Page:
Hey, maybe you like that sort of thing – more birds and wild animals hanging around on your property, destroying your crops, getting into your home or out buildings.  I’m just saying, maybe we have a mutual interest here.  What do you say?  Get a professional in here who knows how to get rid of our beaver problem, and my life cycle goes back to normal and your property stays the way you like it.

How to Get Rid of Beavers

how to get rid of beaver        
    I can’t believe my Mom asked me, of all people, how to get rid of beavers living on her cabin property.  I’m an animal rights activist!  Does she not get that?  I’m not the kind of activist that breaks into places and releases zoo animals out onto suburban streets or anything, but I attend rallies and work in the local no-kill shelter and want mankind to preserve the natural habitats of wild animals. 

            So you can understand why I was a little shocked when my Mom called me up and asked me if I knew how to remove the beavers off her property upstate.  She said she figured I knew all about wild animals, or at least knew people who knew about them, that I could help her out.  Fact is, I don’t know anything about how to get rid of beavers, but I helped petition a state park to stop their demonstration on how to skin a beaver once.  I guess my Mom thought I was an expert, then.

            I agreed to meet up with her on the property and take a look at it for myself.  As I drove up there, I thought about how great Mom’s been at taking care of everything herself since Dad passed away several years ago.  She has the house and the large lot upstate with the cabin.  I resolved to help her out more.

            I got there before she did, and let myself in.  The cabin held a lot of memories for me: family trips up in the mountains, cross-country skiing, Dad trying to teach me how to fish in the stream that ran through the property, Mom taking me on long hikes in the fall to watch the leaves change color.  I strolled outside, fondly remembering the time when Mom and Dad let me throw a big party up here in high school.  Somehow we all made it back in one piece!

            And then, something caught my eye.  Several trees that had been here forever lay dead on the ground.  The beavers had gotten to them.  I decided to walk a little further over to the stream and was amazed to see the little stream was now a big pond.  The new pond had eroded away a good portion of the cabin’s backyard.  If it got any bigger, it would flood the cabin, or worse, damage its foundation.  I wondered if it had backed up the septic pipe, or contaminated the water feeding our well. 

No wonder Mom was so upset.  If the cabin flooded or was seriously damaged, if the well water was undrinkable, it would cost her a lot of money, money I didn’t think she had.   Beavers could live anywhere they wanted up here in the mountains, why’d they have to choose my Mom’s property?  As I saw my Mom’s car driving up to the cabin, I whipped out my cell phone and called a friend.  “Hey, Rick, any idea how to get rid of beavers?” I asked him.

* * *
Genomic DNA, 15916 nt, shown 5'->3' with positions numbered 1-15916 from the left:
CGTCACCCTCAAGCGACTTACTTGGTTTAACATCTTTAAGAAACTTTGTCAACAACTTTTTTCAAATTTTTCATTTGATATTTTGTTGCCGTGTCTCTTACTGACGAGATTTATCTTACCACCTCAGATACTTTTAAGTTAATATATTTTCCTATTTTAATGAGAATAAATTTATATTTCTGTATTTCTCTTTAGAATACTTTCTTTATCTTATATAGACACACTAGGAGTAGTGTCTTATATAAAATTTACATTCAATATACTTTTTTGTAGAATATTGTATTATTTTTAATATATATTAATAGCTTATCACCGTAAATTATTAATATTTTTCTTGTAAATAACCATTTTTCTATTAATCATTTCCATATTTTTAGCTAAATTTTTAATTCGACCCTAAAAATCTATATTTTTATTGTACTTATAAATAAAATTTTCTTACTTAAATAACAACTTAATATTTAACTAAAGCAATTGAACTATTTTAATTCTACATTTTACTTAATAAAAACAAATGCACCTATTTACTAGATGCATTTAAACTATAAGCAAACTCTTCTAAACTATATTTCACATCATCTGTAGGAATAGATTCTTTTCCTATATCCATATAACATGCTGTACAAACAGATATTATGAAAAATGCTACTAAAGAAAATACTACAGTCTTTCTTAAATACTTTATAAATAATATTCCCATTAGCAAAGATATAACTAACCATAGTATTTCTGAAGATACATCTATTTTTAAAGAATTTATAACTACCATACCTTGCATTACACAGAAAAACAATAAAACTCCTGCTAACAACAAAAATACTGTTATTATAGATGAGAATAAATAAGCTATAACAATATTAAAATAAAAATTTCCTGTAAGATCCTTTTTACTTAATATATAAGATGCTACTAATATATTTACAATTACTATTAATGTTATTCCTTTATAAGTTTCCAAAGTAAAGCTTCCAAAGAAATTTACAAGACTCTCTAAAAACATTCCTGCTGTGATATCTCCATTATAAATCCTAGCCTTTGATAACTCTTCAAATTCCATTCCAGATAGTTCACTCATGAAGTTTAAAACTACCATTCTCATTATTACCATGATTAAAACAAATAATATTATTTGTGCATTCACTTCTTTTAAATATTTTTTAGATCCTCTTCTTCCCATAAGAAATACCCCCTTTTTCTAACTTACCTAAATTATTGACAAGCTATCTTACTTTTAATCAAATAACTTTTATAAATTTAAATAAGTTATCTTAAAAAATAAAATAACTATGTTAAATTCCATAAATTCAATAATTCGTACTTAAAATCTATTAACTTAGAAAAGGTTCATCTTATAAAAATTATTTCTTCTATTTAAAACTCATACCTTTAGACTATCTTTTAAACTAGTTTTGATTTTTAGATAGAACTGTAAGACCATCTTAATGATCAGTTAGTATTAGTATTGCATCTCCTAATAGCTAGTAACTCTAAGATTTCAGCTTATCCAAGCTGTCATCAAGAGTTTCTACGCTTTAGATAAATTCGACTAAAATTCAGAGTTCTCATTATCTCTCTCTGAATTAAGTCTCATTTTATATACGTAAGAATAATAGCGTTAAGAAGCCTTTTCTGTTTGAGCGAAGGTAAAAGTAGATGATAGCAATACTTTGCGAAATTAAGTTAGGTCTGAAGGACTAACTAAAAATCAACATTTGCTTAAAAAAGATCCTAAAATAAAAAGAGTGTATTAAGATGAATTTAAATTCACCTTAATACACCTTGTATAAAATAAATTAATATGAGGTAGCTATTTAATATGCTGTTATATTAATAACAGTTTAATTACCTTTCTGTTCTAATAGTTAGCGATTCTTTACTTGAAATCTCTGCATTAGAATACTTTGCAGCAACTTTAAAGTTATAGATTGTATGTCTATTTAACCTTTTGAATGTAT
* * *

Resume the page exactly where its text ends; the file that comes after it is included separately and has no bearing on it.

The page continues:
Beaver Removal

beaver removal

            A group of families in Oshawa, Ontario Canada had finally had enough of improper beaver removal.  They had learned that many beavers were being trapped inhumanely in grotesque metal traps that snapped on their legs.  The beavers were left to suffer until they were either freed or died. 

            The group met on a public sidewalk, holding up signs denouncing the use of inhumane methods to control the growing beaver population.  They laid one of the traps on the sidewalk, pressed one of the wires with a shovel, and watched as the crowd jumped back in surprise and shock.  The trap shut fast and quick, and it wasn’t hard to imagine the awful pain and terror a beaver would experience if its leg were caught.

            More humane methods of beaver removal have been developed and are used throughout the world.  But, as one protestor said, “They are using our tax dollars to buy and set these traps.”  Another one added, “Yeah, $3,000 to buy a $20 trap.”

            Admittedly, this type of trap has been illegal for the past four or five years, but that doesn’t mean it’s not still being used.  Even if the government wasn’t using it in their current efforts to control the beaver population, individual property owners were setting this type of trap up, and would often not check them regularly, leaving the beaver to suffer.

            Beavers aren’t normally thought of as a pest, but they can be.  A family of beaver can take down about 400 trees a year.  They can alter waterways with their dams, which can result in flooded homes or roads.  Local water supplies can be contaminated when natural waterways are altered by beaver dams. 

            And beaver populations are on the rise.  In some areas, beaver removal has become more and more necessary.

            These Canadian protestors aren’t debating whether or not beaver removal is necessary. They are simply calling for more humane ways of combating the increasing problem.

            First, identify that you have a problem.  Look for felled trees or trees stripped of their bark around the base.  You can look for a burrowed den in the water bank.  Of course, beaver dams are a pretty obvious symptom.

Then, the best course of action is to contact a true professional, who can set traps to capture the large rodent and release them in an area where they can’t cause as much damage.  Beaver repellants are also a good idea, to discourage other beavers from setting up shop on your property.  Proper beaver removal can save your trees, ornamental gardens, and property lines.